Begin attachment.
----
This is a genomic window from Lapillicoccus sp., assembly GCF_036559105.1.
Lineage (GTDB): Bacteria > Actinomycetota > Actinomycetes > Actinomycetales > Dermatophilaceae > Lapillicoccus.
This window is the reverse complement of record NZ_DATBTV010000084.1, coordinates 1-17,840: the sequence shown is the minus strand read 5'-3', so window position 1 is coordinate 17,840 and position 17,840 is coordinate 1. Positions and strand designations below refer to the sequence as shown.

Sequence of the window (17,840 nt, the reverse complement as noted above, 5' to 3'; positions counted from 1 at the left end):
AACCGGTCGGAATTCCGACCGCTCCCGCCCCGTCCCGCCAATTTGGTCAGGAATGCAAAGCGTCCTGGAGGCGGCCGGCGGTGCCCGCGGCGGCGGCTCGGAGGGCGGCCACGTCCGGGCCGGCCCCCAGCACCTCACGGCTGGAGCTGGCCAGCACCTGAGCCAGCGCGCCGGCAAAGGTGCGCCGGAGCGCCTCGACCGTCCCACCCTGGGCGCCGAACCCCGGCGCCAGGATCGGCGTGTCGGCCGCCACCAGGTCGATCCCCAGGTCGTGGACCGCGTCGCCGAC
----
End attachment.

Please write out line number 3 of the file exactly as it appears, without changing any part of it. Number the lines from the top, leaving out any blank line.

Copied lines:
This window is the reverse complement of record NZ_DATBTV010000084.1, coordinates 1-17,840: the sequence shown is the minus strand read 5'-3', so window position 1 is coordinate 17,840 and position 17,840 is coordinate 1. Positions and strand designations below refer to the sequence as shown.